And this labour is to awaken deep longing, yearning for God, which may touch our eyes with tears. The great saint Sri Ramakrishna Paramahansa had said, “Yearn for God even as a miser yearns for gold, as a lover yearns for his beloved, as a drowning person yearns for a breath of air.”
Feel it inside
It is not necessary that we offer set prayers. Prayers should flow spontaneously out of a love-filled heart. One look of the eye, one cry of exclamation may be more acceptable to the Lord than hundreds of set prayers that are offered day after day, many of them in a mechanical way. Feeling is needed: emotion is needed. Far more important than the words we utter is the vibration of love which they carry.
A labourer used to attend evening worship [aarti] at the temple, every day. One evening, he was detained at the factory, where he worked, and when the aarti time approached, he rushed to the temple so that he might not miss his daily appointment with the Lord. As he arrived at the temple, he found the pujari [priest] coming out of the gate. Is the aarati over?” he asked.
“Yes,” answered the pujari, “It just got over!” “Ah!” exclaimed the labourer with deep sadness of the heart. The pujari said to him: “Will you give me your exclamation in exchange for the merit of the evening worship?”
“Gladly,” answered the labourer, for he had never wished to miss the evening worship.That night, he had a dream. In it Lord Sri Krishna said to him, “You struck a bad bargain this evening. Your simple exclamation was more precious than all the aaratis put together performed by the pujari during his entire life!”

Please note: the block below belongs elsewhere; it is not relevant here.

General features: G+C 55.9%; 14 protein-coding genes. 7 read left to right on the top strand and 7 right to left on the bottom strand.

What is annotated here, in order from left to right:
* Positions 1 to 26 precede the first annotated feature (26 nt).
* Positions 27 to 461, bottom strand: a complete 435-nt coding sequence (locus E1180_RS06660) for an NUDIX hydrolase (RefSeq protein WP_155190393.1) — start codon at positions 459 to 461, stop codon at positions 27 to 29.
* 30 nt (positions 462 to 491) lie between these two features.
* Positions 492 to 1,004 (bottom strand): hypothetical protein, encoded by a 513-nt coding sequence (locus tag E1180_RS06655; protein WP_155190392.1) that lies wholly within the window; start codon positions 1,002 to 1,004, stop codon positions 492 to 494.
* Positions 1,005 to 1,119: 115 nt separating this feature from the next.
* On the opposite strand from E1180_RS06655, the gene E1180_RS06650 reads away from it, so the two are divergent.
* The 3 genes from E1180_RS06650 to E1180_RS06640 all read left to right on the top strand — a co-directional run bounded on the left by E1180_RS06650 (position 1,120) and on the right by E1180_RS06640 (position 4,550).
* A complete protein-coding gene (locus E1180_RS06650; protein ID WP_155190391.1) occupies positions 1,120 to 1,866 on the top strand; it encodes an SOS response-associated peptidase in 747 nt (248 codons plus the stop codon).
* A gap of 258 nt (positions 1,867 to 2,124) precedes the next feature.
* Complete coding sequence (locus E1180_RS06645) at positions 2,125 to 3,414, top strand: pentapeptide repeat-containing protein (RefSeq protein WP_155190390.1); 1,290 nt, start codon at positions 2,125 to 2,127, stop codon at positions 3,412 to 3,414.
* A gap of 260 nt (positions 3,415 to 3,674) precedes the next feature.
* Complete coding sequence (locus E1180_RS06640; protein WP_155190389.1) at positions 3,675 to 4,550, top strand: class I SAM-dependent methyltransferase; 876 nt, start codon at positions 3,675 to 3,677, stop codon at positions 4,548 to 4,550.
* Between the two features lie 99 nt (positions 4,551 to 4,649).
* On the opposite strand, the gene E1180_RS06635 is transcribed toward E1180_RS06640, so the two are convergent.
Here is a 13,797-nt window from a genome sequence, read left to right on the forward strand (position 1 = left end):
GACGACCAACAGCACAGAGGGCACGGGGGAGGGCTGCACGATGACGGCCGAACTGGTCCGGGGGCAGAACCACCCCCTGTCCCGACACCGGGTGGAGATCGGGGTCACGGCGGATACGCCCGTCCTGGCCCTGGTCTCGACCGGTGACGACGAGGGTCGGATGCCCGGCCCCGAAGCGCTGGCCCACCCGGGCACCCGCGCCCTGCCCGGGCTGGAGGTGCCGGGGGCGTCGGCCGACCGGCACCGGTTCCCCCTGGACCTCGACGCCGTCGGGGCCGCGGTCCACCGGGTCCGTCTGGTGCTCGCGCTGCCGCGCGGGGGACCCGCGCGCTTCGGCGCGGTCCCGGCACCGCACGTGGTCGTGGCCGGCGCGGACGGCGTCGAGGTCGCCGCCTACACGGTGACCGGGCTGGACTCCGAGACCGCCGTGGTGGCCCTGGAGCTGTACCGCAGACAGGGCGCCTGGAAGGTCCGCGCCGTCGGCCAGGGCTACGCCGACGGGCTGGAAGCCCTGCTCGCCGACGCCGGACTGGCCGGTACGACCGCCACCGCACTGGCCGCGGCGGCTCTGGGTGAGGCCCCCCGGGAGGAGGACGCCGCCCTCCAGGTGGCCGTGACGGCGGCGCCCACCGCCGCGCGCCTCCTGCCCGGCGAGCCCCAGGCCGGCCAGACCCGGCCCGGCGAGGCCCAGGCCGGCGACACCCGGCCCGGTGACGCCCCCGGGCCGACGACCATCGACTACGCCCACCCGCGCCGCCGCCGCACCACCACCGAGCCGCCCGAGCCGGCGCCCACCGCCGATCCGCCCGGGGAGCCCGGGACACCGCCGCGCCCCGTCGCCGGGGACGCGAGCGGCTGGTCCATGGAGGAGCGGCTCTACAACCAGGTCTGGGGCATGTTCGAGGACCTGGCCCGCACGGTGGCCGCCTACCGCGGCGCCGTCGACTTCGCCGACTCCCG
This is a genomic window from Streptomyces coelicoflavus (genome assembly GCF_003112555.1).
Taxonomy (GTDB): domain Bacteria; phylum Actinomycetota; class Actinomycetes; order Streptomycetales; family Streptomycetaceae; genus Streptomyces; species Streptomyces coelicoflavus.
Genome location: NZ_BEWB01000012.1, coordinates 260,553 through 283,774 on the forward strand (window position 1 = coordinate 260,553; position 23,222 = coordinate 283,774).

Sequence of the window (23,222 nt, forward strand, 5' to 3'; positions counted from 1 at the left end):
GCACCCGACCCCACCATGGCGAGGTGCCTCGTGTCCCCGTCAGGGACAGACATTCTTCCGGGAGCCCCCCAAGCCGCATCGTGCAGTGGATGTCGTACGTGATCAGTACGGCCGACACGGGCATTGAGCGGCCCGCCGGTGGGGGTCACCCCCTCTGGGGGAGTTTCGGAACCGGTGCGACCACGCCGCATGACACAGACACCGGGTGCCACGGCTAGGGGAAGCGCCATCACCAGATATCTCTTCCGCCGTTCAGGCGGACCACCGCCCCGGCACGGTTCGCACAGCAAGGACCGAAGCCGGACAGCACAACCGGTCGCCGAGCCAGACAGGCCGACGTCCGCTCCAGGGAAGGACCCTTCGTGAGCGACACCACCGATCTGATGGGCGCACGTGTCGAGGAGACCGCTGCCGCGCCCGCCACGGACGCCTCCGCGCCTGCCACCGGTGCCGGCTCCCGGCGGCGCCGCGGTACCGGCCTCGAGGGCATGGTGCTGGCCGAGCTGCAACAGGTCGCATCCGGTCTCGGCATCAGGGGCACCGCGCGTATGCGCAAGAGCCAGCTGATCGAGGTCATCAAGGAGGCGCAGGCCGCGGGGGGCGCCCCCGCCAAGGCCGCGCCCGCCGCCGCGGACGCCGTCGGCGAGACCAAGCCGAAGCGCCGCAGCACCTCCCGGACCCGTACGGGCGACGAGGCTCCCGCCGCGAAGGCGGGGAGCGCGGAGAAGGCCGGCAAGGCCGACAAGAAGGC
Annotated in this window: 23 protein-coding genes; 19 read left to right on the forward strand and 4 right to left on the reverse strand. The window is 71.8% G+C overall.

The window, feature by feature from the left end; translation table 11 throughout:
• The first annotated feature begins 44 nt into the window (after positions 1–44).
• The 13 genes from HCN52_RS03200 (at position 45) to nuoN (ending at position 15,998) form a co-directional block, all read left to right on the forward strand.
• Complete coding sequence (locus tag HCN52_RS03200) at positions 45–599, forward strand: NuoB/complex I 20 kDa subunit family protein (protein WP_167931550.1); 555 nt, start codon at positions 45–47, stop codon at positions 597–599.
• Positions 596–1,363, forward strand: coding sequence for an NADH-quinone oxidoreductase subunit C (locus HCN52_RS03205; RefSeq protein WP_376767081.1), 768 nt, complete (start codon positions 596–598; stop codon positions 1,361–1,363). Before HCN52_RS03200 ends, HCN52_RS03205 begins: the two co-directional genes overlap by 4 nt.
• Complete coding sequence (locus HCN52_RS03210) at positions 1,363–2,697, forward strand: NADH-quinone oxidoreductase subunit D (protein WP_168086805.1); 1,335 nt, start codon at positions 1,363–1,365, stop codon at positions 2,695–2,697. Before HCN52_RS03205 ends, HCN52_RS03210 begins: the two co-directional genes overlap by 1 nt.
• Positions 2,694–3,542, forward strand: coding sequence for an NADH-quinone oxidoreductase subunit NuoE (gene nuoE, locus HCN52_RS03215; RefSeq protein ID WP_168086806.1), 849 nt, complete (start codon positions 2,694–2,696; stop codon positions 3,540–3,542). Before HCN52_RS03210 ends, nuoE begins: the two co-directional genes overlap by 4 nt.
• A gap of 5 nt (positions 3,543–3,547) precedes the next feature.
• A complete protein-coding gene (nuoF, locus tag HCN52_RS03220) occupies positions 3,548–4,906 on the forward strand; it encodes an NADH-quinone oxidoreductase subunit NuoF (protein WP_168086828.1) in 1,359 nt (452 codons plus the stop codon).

Transcend the ‘asking’ stage
Art is not needed. Music is not needed. Scriptural lore is not needed, rituals are not needed. Ceremonies are not needed. What is needed is a heart contrite and lowly, pure and holy—a loving heart eager to wait upon God.
Prayer is waiting upon God, in love and longing. Without this, repetition of set prayers becomes vain. So often, prayers are read from books; they do good in so far as they draw attention to God. Mere mechanical repetition is waste of time.
The prayers of most of us are entreaties before God, imploring Him to do something for us or to give us something of which we think we are in need.
It is well to place our needs before God, but only in the elementary stage. As we grow in the spirit of prayer, we realise that our deepest need is not material things, the “goods” which the earth gives and the earth takes, but the Good of all “goods”—God Himself.
Someone once asked me, “Which is the best time for prayer? And the best place?” The best time for prayer is now, and that best place is here, I said.
A woman-saint was found uttering, again and again, the words: I would like to. I would like to.People asked her, “What would you like to? Would you like to build temples or open satsang or found ashrams?”
“I would like to climb the highest mountain on earth and ask God to give me a voice that might reach the very ends of the earth,” she said.
“Now we understand; you would wish to deliver a sermon,” they said. “Yes,” she answered. “I would deliver a sermon and the sermon would be of one word: Pray! Pray! Pray!
May this one word, “Pray, Pray! Pray,” ring in our hearts like a temple bell. May it awaken us to a life of true, unceasing prayer. In the measure in which we pray, in that measure we are purified, ennobled, strengthened to face the difficulties and dangers of life and to serve the poor and broken ones in the right spirit.